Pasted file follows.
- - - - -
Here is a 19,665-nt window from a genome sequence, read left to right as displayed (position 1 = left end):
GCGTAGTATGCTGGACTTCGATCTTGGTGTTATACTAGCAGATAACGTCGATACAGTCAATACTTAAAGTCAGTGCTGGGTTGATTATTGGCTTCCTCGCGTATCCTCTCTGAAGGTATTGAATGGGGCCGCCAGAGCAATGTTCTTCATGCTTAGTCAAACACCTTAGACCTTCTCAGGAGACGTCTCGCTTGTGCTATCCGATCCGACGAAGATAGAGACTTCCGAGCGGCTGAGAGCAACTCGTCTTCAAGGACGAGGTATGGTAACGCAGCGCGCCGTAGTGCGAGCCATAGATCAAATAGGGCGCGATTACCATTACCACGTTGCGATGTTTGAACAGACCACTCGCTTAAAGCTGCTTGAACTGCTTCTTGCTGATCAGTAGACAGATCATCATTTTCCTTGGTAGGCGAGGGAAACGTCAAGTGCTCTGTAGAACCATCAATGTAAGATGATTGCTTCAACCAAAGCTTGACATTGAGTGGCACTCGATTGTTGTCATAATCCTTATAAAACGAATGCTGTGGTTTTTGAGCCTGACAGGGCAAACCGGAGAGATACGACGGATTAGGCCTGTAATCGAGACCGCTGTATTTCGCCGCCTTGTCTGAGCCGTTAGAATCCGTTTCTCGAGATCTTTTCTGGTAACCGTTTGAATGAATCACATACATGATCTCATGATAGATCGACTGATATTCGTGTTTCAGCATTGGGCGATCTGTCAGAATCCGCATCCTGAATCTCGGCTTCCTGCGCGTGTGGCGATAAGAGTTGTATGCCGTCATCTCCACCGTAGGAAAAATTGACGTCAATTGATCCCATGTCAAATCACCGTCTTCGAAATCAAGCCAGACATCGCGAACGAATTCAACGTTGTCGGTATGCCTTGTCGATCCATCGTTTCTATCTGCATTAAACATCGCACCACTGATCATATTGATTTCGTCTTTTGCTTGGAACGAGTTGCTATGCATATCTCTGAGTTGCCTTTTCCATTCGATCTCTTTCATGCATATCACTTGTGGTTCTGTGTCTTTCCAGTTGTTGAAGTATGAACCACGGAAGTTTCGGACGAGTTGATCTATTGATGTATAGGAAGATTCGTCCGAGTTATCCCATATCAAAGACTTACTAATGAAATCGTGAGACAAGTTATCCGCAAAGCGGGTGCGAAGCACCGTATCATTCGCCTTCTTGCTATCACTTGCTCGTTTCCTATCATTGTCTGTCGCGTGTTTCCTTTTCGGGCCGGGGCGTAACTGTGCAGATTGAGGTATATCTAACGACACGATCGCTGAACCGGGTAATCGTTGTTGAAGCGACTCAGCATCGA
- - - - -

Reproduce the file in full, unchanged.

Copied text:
Here is a 19,665-nt window from a genome sequence, read left to right as displayed (position 1 = left end):
GCGTAGTATGCTGGACTTCGATCTTGGTGTTATACTAGCAGATAACGTCGATACAGTCAATACTTAAAGTCAGTGCTGGGTTGATTATTGGCTTCCTCGCGTATCCTCTCTGAAGGTATTGAATGGGGCCGCCAGAGCAATGTTCTTCATGCTTAGTCAAACACCTTAGACCTTCTCAGGAGACGTCTCGCTTGTGCTATCCGATCCGACGAAGATAGAGACTTCCGAGCGGCTGAGAGCAACTCGTCTTCAAGGACGAGGTATGGTAACGCAGCGCGCCGTAGTGCGAGCCATAGATCAAATAGGGCGCGATTACCATTACCACGTTGCGATGTTTGAACAGACCACTCGCTTAAAGCTGCTTGAACTGCTTCTTGCTGATCAGTAGACAGATCATCATTTTCCTTGGTAGGCGAGGGAAACGTCAAGTGCTCTGTAGAACCATCAATGTAAGATGATTGCTTCAACCAAAGCTTGACATTGAGTGGCACTCGATTGTTGTCATAATCCTTATAAAACGAATGCTGTGGTTTTTGAGCCTGACAGGGCAAACCGGAGAGATACGACGGATTAGGCCTGTAATCGAGACCGCTGTATTTCGCCGCCTTGTCTGAGCCGTTAGAATCCGTTTCTCGAGATCTTTTCTGGTAACCGTTTGAATGAATCACATACATGATCTCATGATAGATCGACTGATATTCGTGTTTCAGCATTGGGCGATCTGTCAGAATCCGCATCCTGAATCTCGGCTTCCTGCGCGTGTGGCGATAAGAGTTGTATGCCGTCATCTCCACCGTAGGAAAAATTGACGTCAATTGATCCCATGTCAAATCACCGTCTTCGAAATCAAGCCAGACATCGCGAACGAATTCAACGTTGTCGGTATGCCTTGTCGATCCATCGTTTCTATCTGCATTAAACATCGCACCACTGATCATATTGATTTCGTCTTTTGCTTGGAACGAGTTGCTATGCATATCTCTGAGTTGCCTTTTCCATTCGATCTCTTTCATGCATATCACTTGTGGTTCTGTGTCTTTCCAGTTGTTGAAGTATGAACCACGGAAGTTTCGGACGAGTTGATCTATTGATGTATAGGAAGATTCGTCCGAGTTATCCCATATCAAAGACTTACTAATGAAATCGTGAGACAAGTTATCCGCAAAGCGGGTGCGAAGCACCGTATCATTCGCCTTCTTGCTATCACTTGCTCGTTTCCTATCATTGTCTGTCGCGTGTTTCCTTTTCGGGCCGGGGCGTAACTGTGCAGATTGAGGTATATCTAACGACACGATCGCTGAACCGGGTAATCGTTGTTGAAGCGACTCAGCATCGA